The Snowball: Warren Buffett and the Business of Life – This is one of the best books I’ve read in the past years. The snowball makes immensely clear why Buffett is so respectable. I liked the fact that Alice Schroeder (a great writer btw) paint a picture of a human, that like most lives, has been a mix of strengths and frailties. Yet notable though his wealth, Buffett’s legacy will not be his ranking on the scorecard of wealth; it will be his principles and ideas that have enriched people’s lives. There are many lessons in this book and I plan to go over it again. It’s a long one but full of great mini stories in it.

Year Of YES – This is a wonderful, funny and easy book by Shonda Rhimes. After reading it, I wasn’t surprised to learn that she is the extremely talented creator of Grey’s Anatomy and Scandal and of How to Get Away With Murder. It is a great story that show to power of positive attitude and how to be (even) more productive. I specially liked that description that she gave to her roll: “Laying the tracks to the railroad”. In her cases, it’s a lot of long-long rails.

 

The rest of the list is below. Have fun.

books 2016

Happy reading.

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Business, life

Great Business/Life Books

Views on sun raise Here is a list I’ve saw in the past and I thought it would be great to put it in the ‘air’ and gain more feedback on what you wish to see in a ‘must read’ book list that will open your mind to new ideas (and hopefully improve you in business life).
Please feel free to add stuff in the comments.

  • Good To Great by Jim Collins
  • Peopleware by Tom DeMarco
  • Antifragile: Things That Gain from Disorder by Talab
  • The Black swan by Talab
  • Getting More by Stuart Diamond
  • Rework by 37 signals founders
  • Free: The Future of a Radical Price by Chris Anderson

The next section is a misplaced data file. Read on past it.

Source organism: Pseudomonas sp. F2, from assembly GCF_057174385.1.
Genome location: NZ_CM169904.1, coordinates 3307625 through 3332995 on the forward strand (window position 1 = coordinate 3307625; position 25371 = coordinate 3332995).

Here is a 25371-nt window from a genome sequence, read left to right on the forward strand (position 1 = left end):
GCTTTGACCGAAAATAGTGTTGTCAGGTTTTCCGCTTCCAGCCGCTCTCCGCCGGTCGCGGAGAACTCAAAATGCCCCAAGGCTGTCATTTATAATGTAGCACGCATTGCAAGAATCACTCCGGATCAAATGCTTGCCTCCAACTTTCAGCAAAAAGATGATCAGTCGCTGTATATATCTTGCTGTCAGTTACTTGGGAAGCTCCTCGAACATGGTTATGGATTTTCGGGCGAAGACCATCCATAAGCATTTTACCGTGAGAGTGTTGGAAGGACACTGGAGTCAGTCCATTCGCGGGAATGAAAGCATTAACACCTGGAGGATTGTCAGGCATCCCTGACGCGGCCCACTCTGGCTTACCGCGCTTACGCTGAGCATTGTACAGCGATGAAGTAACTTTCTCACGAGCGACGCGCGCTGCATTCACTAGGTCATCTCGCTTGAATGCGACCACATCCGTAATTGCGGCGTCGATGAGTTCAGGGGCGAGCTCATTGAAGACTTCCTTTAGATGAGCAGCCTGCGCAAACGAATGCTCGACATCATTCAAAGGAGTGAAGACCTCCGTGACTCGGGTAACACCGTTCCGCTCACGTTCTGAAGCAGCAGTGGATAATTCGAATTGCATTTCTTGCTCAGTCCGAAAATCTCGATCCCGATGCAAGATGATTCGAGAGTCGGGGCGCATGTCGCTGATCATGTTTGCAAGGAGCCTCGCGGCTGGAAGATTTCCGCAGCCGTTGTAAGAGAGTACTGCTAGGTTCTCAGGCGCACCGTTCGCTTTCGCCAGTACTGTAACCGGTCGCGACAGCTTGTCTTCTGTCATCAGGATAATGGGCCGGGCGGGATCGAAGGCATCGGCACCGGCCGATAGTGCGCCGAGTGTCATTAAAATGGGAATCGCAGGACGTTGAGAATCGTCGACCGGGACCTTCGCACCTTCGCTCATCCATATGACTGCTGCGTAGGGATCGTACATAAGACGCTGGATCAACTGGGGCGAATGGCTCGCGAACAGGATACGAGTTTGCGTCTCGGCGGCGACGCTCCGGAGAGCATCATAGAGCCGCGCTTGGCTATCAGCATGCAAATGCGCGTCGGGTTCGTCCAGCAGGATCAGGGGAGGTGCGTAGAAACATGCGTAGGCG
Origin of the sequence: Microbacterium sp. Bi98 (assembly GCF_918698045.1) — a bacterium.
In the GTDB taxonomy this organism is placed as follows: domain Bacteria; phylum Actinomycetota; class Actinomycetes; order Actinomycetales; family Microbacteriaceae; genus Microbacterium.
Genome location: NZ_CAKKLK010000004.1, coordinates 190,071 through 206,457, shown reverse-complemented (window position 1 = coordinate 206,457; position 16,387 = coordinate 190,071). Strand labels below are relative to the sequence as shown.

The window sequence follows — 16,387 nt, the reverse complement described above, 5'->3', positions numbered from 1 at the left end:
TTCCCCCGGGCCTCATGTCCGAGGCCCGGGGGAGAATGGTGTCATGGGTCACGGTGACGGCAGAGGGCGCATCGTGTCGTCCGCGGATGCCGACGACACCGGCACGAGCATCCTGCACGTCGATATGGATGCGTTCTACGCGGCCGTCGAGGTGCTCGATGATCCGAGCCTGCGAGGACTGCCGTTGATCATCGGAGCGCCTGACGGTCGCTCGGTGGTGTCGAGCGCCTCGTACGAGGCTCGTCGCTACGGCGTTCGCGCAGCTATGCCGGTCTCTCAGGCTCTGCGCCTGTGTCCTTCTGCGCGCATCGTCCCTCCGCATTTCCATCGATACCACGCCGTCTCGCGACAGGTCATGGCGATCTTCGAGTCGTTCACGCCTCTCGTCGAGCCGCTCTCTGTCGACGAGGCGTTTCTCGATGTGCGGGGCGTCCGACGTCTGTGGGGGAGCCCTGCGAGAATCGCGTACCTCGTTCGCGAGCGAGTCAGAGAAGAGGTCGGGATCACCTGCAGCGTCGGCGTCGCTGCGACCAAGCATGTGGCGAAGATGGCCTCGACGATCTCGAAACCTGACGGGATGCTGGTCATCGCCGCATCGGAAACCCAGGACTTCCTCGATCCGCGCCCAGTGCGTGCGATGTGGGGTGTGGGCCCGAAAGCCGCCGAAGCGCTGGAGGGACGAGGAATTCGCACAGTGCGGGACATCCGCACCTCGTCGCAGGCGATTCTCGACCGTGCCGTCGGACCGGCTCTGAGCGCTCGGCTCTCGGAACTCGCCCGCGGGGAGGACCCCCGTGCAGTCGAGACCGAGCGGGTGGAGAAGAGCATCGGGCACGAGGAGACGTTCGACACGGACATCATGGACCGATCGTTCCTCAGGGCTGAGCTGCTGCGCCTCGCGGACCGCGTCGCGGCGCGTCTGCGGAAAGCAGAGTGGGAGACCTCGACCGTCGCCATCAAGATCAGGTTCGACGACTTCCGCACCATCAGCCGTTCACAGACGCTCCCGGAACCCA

• Malcolam Gladwell: The Tipping point, Blink, Outliers, What the dog saw
  • Freakonomics by Steven Levitt and Stephen Dubner
  • Predictable Irrational and The Upside of Irrationality by Dan Ariely
  • Small Giants by Bo Birlingham.
  • Stumbling on happiness by Daniel Gilbert.
    He also have a very good TED talk
  • Crossing the Chasm by Geoff Moore
  • Presentation Secrets of Steve Jobs
  • Drive by Daniel Pink
  • Getting things done by  David Allen
  • The Silent language of leaders
  • Thank you for Arguing
  • How to Speak like a CEO
  • Content Rules
  • Writing that works
  • Crucial conversations
  • First, break all the rules
  • Imagine : How creativity works
  • Truth about being a leader
  • Confessions of a Public Speaker
  • Team Geek
  • Don’t Make Me Think

I had this list of “must read books” from one of the conferences I’ve attended back in 2010. There are some good ones over there as well. However, it covers more technical books for developers and less business books. Don’t forget “There is creative reading as well as creative writing”.

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life, Sport

2010 Overall It Was A Good Running/Reading Year

Good running year

Good running year

I had lots of time during the long run to do lots of things: listen to books, thinking and analyzing problems. Here are few tasks I’ve been able to accomplished during 2010 runs:

  1. Listen to great audio books like (the best are in bold):
    • Predictable Irrational
    • Freakonomics
    • Stumbling on happiness
    • Nissim Taleb:  The black swan and Fool by randomness.
    • Stieg Larsson: The girl who… (all the three books).
    • The warren buffet way.
    • Malcolam Gladwell: The Tipping point, Blink, Outliers, What the dog saw.
    • Lost Symbol
    • David Baldacci: Deliver us from evil, first family
      hell’s corner, saving faith, stone cold, the camel club, the while truth and Divine justice
    • Harlen Coban: Back Spin, Caught, Swimsuit, TA, The Christmas train and Wish you well.
    • Thomas Friedman: Languidness and attitude and The World Is Flat – Globalization
    • Unleashing The Idea virus (you can skip this one… wasn’t worth the time).
  2. I’ve meet a lots of amazing people on and off the trails.
  3. I’ve been lucky to be in nature for long period of time.
    Both in summer (Colorado back country) and winter (Colorado – off pistes like: Vail snowboarding).
  4. I did some cool races: Tel Aviv Maraton (so hot you can’t imagine) and the Bay Trail Marathon (so much rain it’s not funny).
  5. I wish 2011 will bring in more of #1 #2 and of course #3 and #4 🙂

Happy New Year to you and yours!!!

Happy new 2011